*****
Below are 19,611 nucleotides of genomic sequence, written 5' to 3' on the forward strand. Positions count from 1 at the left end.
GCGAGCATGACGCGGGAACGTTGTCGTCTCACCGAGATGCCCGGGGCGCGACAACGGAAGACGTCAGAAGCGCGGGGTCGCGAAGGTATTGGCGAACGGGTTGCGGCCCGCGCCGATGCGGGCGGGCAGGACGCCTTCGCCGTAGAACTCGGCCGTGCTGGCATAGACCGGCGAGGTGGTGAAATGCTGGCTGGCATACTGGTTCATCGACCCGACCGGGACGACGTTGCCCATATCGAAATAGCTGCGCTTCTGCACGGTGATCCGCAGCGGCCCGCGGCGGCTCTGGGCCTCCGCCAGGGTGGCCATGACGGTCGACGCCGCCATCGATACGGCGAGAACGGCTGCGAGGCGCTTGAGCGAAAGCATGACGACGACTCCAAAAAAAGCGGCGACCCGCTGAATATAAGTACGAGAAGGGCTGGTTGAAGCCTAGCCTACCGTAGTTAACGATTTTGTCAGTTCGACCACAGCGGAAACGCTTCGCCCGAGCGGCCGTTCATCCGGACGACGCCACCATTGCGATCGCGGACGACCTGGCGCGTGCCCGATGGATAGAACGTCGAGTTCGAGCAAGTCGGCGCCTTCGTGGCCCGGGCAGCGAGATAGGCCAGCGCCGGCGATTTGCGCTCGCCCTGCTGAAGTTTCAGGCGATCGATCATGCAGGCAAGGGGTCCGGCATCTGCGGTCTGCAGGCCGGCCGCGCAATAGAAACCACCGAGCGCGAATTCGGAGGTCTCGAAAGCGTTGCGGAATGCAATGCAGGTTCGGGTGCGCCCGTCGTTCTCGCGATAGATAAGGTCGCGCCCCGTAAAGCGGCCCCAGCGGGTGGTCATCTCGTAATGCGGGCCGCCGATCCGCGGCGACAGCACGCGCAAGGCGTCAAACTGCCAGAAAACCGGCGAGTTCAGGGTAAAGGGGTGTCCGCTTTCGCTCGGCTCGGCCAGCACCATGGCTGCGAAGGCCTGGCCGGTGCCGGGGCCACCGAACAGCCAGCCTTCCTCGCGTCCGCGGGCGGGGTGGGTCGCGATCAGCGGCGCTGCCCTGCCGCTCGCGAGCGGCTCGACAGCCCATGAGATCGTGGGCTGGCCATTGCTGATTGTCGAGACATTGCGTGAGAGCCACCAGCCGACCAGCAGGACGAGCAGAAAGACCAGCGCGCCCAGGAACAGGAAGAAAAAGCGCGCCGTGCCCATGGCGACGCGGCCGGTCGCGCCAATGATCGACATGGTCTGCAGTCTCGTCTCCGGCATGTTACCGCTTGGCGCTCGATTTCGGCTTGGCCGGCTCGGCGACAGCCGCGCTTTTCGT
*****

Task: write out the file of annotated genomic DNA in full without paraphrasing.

Below are 19,611 nucleotides of genomic sequence, written 5' to 3' on the forward strand. Positions count from 1 at the left end.
GCGAGCATGACGCGGGAACGTTGTCGTCTCACCGAGATGCCCGGGGCGCGACAACGGAAGACGTCAGAAGCGCGGGGTCGCGAAGGTATTGGCGAACGGGTTGCGGCCCGCGCCGATGCGGGCGGGCAGGACGCCTTCGCCGTAGAACTCGGCCGTGCTGGCATAGACCGGCGAGGTGGTGAAATGCTGGCTGGCATACTGGTTCATCGACCCGACCGGGACGACGTTGCCCATATCGAAATAGCTGCGCTTCTGCACGGTGATCCGCAGCGGCCCGCGGCGGCTCTGGGCCTCCGCCAGGGTGGCCATGACGGTCGACGCCGCCATCGATACGGCGAGAACGGCTGCGAGGCGCTTGAGCGAAAGCATGACGACGACTCCAAAAAAAGCGGCGACCCGCTGAATATAAGTACGAGAAGGGCTGGTTGAAGCCTAGCCTACCGTAGTTAACGATTTTGTCAGTTCGACCACAGCGGAAACGCTTCGCCCGAGCGGCCGTTCATCCGGACGACGCCACCATTGCGATCGCGGACGACCTGGCGCGTGCCCGATGGATAGAACGTCGAGTTCGAGCAAGTCGGCGCCTTCGTGGCCCGGGCAGCGAGATAGGCCAGCGCCGGCGATTTGCGCTCGCCCTGCTGAAGTTTCAGGCGATCGATCATGCAGGCAAGGGGTCCGGCATCTGCGGTCTGCAGGCCGGCCGCGCAATAGAAACCACCGAGCGCGAATTCGGAGGTCTCGAAAGCGTTGCGGAATGCAATGCAGGTTCGGGTGCGCCCGTCGTTCTCGCGATAGATAAGGTCGCGCCCCGTAAAGCGGCCCCAGCGGGTGGTCATCTCGTAATGCGGGCCGCCGATCCGCGGCGACAGCACGCGCAAGGCGTCAAACTGCCAGAAAACCGGCGAGTTCAGGGTAAAGGGGTGTCCGCTTTCGCTCGGCTCGGCCAGCACCATGGCTGCGAAGGCCTGGCCGGTGCCGGGGCCACCGAACAGCCAGCCTTCCTCGCGTCCGCGGGCGGGGTGGGTCGCGATCAGCGGCGCTGCCCTGCCGCTCGCGAGCGGCTCGACAGCCCATGAGATCGTGGGCTGGCCATTGCTGATTGTCGAGACATTGCGTGAGAGCCACCAGCCGACCAGCAGGACGAGCAGAAAGACCAGCGCGCCCAGGAACAGGAAGAAAAAGCGCGCCGTGCCCATGGCGACGCGGCCGGTCGCGCCAATGATCGACATGGTCTGCAGTCTCGTCTCCGGCATGTTACCGCTTGGCGCTCGATTTCGGCTTGGCCGGCTCGGCGACAGCCGCGCTTTTCGT